Ralf the 4-year-old yellow Labrador was rushed to Acorn Veterinary Surgery in Hove, East Sussex after being bitten by a venomous snake, a European adder, while out walking with his owner. Ralf was left with two puncture-marks on his muzzle, just a few centimetres from his nose, and was kept in the veterinary practice overnight for supervision. When Ralf returned home the following evening, his muzzle had swollen so much that his owner, Will Slade, could barely recognize him.
The incident occurred as Ralf and Will made their way to Devil’s Dyke, a nearby National Trust park that the pair visit regularly. Ralf had been walking a few metres ahead like usual when suddenly, Will saw him jump.
“He shot backwards, out of the blue,” says Will. “All four paws were off the ground!”
Will, who’d never encountered an adder on the way to Devil’s Dyke before, recalls seeing “the last six inches” of the snake before it disappeared under a nearby hedge.
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Ralf became immediately subdued. “He wasn’t pulling on the lead like usual and he couldn’t jump into the back of the car. My main concern was to get him to the vets.” They arrived at Acorn Veterinary Surgery in the early evening, where it was later decided that Ralf would need overnight supervision.
“We had a very quiet night without Ralf,” says Will, who owns two cats, as well as Ralf the loving, mischievous and playful Labrador who, he admits, handled the situation with great bravery. “When he got back, he’d undergone a lot of treatment for the pain. Apart from whining for attention, he was fine.”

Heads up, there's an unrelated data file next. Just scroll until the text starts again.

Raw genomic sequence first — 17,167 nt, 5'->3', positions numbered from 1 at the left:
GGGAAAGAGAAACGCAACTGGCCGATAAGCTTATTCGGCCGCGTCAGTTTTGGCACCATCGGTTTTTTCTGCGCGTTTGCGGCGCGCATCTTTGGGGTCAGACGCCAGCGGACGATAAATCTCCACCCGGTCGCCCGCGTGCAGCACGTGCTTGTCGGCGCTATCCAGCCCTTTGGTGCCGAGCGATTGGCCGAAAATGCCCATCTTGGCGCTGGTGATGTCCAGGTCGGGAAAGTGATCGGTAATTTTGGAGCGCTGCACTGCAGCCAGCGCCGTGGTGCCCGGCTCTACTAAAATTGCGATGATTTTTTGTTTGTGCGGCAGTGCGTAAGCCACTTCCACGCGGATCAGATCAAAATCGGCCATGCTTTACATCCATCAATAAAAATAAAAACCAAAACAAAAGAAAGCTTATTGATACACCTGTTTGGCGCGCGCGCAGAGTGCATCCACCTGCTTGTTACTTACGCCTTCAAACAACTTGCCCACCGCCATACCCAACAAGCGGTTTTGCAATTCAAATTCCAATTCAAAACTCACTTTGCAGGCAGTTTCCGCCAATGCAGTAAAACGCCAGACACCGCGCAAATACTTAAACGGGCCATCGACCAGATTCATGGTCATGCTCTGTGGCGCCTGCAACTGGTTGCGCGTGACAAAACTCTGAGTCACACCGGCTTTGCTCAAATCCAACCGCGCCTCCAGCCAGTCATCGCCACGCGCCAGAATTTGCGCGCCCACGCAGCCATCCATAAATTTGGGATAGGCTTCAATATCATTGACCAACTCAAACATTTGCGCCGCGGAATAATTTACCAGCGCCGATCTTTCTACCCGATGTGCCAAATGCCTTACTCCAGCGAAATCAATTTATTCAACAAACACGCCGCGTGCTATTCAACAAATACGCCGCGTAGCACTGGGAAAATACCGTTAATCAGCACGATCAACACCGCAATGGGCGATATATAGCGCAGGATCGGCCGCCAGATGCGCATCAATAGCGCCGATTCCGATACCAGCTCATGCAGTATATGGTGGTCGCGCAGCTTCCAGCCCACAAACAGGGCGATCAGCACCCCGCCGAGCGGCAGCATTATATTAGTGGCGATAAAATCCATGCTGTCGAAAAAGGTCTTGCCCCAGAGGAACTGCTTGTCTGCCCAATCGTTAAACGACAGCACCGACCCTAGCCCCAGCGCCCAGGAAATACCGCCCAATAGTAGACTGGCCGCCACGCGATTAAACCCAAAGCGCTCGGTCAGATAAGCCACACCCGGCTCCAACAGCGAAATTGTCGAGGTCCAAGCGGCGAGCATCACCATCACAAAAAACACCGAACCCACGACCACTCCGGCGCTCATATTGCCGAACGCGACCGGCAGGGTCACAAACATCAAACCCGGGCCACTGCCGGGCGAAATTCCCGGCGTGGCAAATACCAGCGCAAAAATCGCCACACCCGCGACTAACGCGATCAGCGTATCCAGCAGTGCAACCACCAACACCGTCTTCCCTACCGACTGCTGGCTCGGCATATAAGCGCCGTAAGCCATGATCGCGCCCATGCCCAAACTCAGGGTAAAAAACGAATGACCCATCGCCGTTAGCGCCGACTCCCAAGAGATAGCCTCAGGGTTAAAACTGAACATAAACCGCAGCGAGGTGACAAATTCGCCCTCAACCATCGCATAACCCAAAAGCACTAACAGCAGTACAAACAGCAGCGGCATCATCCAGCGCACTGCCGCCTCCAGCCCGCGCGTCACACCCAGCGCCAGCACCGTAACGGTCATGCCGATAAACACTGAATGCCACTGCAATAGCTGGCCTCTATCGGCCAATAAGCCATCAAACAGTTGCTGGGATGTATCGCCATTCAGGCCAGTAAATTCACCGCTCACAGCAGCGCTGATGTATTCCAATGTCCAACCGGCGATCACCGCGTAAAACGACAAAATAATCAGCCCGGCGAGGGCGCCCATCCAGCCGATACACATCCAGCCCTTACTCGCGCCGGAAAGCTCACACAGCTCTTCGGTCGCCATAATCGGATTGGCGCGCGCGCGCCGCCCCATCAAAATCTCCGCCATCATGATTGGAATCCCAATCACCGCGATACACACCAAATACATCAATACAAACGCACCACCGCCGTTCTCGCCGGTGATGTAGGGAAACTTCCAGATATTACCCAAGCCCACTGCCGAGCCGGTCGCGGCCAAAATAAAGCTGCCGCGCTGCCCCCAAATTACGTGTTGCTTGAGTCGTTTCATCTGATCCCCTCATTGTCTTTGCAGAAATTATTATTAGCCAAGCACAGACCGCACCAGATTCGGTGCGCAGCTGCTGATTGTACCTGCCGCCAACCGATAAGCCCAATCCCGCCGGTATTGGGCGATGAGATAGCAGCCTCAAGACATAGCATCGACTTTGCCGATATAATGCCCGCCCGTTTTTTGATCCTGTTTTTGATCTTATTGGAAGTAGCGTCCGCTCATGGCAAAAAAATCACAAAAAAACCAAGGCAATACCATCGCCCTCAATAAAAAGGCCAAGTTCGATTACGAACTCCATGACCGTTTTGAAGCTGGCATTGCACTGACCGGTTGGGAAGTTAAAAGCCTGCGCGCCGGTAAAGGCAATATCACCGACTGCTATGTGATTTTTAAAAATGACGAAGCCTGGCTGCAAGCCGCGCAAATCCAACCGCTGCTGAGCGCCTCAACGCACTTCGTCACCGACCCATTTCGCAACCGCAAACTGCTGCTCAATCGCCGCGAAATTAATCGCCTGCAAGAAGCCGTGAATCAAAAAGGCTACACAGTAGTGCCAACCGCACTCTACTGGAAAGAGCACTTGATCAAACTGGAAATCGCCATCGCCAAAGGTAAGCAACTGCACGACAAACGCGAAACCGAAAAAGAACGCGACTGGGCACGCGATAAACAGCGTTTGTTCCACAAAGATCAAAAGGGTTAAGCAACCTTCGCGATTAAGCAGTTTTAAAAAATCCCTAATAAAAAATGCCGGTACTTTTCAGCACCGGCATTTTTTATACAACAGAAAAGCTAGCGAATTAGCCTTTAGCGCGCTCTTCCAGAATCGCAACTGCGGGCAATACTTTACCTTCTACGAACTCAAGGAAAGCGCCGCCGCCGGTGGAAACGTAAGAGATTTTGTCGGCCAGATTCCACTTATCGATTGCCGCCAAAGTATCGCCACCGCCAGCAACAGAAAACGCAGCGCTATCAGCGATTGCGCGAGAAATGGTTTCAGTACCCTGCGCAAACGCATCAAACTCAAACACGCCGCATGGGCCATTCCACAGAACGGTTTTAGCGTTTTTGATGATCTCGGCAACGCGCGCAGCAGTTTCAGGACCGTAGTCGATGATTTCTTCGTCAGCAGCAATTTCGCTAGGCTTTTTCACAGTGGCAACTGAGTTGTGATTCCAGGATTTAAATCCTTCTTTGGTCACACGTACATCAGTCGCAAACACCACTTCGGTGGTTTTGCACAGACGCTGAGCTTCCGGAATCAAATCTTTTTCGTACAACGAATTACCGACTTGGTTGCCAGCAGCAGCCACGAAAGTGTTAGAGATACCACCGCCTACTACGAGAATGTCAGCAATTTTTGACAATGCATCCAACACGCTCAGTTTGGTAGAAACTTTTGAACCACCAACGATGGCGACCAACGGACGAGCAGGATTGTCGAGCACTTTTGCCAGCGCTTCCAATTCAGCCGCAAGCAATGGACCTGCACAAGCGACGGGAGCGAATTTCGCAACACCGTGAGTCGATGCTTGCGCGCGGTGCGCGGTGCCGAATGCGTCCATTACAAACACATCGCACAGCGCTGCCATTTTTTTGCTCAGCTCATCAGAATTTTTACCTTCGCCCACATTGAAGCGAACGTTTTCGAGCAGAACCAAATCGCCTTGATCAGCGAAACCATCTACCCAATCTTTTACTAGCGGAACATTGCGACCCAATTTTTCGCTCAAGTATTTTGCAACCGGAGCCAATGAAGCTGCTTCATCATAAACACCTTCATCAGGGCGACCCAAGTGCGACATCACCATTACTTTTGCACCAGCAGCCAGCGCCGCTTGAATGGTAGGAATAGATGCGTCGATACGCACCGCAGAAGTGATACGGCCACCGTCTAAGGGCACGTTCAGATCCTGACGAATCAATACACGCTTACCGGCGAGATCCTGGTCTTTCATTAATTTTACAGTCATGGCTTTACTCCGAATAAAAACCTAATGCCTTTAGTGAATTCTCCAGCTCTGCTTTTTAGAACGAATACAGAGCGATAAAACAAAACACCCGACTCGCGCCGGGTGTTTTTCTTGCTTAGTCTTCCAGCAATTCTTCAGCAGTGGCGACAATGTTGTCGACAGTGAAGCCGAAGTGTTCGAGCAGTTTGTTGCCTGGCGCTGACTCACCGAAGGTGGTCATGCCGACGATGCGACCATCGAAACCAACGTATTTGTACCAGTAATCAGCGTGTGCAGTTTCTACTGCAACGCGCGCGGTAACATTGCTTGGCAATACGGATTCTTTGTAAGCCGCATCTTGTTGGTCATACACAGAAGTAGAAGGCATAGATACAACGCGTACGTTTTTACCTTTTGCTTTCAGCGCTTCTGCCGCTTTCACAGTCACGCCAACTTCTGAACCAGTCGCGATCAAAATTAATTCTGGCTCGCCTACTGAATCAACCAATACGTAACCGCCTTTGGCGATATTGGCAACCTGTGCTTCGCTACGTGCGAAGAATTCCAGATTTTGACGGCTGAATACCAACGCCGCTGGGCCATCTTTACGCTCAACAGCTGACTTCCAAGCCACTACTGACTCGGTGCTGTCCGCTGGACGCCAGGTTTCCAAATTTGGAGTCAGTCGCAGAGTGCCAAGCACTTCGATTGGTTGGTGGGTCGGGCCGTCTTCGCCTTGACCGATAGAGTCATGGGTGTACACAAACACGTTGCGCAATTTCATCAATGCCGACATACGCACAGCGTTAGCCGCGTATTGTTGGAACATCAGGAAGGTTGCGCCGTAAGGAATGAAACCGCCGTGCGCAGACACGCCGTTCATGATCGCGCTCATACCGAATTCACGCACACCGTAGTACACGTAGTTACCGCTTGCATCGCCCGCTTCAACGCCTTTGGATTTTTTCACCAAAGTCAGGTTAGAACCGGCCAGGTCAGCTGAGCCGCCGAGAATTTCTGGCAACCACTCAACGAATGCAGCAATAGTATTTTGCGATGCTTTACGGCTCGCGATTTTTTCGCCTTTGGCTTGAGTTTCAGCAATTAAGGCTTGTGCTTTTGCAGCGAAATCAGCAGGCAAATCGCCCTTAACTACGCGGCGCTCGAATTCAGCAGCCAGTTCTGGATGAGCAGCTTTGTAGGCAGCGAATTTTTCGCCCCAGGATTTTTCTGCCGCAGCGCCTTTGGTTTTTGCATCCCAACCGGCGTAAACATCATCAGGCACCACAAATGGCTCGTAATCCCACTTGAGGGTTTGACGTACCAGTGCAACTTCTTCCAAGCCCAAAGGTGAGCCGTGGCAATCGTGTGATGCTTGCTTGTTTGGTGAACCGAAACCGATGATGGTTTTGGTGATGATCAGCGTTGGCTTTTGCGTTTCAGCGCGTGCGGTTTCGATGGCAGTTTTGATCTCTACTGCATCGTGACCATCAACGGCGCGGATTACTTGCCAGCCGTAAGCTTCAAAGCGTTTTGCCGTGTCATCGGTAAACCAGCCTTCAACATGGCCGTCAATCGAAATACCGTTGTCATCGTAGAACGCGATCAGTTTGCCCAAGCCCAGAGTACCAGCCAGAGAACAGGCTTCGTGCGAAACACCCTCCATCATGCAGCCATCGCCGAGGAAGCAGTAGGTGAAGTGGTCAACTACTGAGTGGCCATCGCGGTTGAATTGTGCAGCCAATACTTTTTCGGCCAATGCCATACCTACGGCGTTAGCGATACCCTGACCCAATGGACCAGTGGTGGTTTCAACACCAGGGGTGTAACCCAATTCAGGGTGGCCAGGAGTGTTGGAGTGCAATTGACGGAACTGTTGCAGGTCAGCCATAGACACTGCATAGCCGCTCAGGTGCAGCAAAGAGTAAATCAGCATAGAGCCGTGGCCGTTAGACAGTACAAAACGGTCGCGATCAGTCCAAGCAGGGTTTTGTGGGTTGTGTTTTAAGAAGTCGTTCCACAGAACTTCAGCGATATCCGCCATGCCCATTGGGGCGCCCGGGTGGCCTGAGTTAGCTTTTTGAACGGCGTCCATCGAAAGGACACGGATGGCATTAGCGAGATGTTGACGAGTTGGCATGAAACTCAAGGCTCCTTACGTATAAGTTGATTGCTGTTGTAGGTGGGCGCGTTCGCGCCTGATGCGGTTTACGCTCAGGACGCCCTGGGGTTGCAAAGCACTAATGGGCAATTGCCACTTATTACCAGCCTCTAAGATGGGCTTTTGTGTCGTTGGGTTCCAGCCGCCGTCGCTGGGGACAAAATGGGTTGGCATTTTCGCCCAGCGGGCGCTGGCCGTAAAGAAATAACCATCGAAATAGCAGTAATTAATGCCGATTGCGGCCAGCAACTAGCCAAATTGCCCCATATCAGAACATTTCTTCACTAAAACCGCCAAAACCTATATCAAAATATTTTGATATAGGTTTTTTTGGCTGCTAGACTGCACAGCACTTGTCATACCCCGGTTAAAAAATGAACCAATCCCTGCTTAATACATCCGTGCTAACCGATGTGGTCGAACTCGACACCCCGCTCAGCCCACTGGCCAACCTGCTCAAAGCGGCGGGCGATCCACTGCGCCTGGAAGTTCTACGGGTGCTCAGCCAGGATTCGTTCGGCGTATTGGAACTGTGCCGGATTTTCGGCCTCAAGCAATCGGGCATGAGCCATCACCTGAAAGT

Despite the pain and shock, Ralf made a full recovery within 4 days of visiting the vet.
“They were great, as ever,” Will says of Acorn Veterinary Surgery, who liaised with a nearby emergency care provider to make sure Ralf got the treatment he needed. “The staff were attentive and kept me updated throughout the process. I never doubted that Ralf was in excellent hands!”
In the United States, there are 21 species of venomous snakes, with the majority being Rattlesnakes while Adders are the only venomous snakes in the United Kingdom. They usually live in sand dunes or woodland areas, and enjoy sunbathing. Just like Ralf, most dogs who are bitten by adders make a full recovery within 5-7 days, but it’s still important to have their injuries checked out by your veterinarian as soon as possible, who will also prescribe pain relief and medication.
“If I’d been an SAS [Special Air Person] person,” jokes Will, “I’d have sucked the venom out myself – but I’m not an SAS person.” Joking aside, experts caution: If your dog is bitten by a snake, do not try to suck out the venom. While it’s tempting to think this might save your dog, you would be risking your own life. This technique only works for the heroes of action movies. Your goal should be to seek veterinary attention as soon as possible.